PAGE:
New Zealand is situated in the Pacific Ocean, 1900 kilometres from Australia.
As a long, narrow land mass it has for the most part a maritime climate – however there are differences in soil type, aspect and situation.
The North Island is generally warmer – long sunshine hours, cool nights and a long growing season enable grapes to reach high levels of ripeness – sugar levels and flavour compounds, whilst retaining acidity.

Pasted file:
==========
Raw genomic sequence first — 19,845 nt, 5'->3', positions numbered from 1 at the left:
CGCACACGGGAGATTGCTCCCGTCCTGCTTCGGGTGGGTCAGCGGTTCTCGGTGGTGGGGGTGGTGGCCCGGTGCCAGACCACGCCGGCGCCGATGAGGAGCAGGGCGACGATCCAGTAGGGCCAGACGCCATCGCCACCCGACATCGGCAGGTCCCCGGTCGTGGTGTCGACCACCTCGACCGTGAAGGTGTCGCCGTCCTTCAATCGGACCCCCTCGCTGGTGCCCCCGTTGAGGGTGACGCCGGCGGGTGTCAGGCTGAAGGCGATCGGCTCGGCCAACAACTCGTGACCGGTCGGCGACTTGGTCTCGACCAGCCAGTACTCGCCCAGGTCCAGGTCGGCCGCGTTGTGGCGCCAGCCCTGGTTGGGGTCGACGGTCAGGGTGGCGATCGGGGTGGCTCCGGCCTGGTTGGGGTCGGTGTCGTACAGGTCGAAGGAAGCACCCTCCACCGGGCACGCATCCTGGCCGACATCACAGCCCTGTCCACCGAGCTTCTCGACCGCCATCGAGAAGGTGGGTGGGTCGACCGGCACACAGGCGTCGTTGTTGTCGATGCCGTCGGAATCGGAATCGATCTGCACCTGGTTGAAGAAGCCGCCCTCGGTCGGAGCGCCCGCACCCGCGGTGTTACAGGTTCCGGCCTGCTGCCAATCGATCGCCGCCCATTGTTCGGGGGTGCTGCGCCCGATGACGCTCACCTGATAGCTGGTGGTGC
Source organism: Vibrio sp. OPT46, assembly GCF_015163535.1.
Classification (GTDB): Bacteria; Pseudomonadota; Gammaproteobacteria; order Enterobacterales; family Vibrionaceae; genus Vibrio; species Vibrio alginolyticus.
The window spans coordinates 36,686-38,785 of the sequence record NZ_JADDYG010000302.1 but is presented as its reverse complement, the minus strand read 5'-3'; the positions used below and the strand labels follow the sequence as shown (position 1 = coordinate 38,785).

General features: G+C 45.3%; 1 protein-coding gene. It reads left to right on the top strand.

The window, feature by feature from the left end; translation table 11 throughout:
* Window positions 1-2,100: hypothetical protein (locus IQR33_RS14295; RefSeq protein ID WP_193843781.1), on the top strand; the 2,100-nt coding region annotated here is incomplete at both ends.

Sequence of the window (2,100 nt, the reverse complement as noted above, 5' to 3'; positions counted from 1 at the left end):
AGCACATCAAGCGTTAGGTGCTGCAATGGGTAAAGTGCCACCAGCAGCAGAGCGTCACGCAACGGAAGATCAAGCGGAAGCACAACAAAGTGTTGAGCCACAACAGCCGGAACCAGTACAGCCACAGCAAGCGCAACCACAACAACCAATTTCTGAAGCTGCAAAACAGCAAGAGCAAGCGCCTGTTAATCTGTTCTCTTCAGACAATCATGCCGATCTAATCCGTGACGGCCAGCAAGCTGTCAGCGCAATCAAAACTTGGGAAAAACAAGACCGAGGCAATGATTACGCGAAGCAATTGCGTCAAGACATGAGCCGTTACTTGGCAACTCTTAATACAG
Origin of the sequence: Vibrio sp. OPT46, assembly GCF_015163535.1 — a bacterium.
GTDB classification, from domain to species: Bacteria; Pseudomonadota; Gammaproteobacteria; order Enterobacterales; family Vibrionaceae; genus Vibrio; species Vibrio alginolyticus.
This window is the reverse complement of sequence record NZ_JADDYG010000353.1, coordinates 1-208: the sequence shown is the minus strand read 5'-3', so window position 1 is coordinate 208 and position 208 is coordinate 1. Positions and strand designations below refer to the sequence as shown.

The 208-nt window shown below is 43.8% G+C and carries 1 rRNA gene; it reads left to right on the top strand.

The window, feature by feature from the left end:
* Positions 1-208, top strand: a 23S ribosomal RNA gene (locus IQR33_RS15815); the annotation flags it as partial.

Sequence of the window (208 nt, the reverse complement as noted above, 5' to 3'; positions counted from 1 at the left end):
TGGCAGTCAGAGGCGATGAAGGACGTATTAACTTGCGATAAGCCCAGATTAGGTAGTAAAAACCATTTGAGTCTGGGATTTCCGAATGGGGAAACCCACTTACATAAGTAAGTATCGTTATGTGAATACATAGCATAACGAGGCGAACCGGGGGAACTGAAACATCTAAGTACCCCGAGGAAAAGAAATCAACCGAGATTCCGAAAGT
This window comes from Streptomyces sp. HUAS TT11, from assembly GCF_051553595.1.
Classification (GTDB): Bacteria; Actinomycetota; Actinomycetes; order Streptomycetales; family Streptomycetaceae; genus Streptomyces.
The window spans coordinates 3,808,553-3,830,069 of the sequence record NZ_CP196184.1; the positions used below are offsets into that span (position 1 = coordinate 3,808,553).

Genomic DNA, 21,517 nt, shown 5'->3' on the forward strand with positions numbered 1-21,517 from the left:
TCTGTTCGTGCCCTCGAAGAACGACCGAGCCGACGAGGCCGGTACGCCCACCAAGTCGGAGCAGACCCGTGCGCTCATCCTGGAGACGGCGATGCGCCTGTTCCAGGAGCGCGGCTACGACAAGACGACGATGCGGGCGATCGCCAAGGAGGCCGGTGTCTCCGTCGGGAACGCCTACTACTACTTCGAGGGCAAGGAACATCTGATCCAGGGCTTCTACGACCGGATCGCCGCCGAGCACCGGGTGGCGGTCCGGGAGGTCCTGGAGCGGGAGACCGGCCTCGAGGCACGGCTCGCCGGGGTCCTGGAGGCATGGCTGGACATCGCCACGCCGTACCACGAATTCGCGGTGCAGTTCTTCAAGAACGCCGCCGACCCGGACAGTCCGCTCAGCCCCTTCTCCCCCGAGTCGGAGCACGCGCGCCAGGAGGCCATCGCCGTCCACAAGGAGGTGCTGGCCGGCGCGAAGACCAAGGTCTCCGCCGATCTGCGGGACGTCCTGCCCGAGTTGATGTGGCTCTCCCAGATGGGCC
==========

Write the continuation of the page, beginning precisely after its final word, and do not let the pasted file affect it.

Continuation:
South Island vineyards tend to be situated on the East Coast – protected from westerly winds and rain by the Southern Alps. The climate is cooler and soils are free draining. The exception here is Central Otago which is inland and has a continental climate. Here the summers are hot and the vines are cooled overnight by the Southern Alps. This gives a high diurnal range that slows the ripening process, allowing the grapes to retain acidity.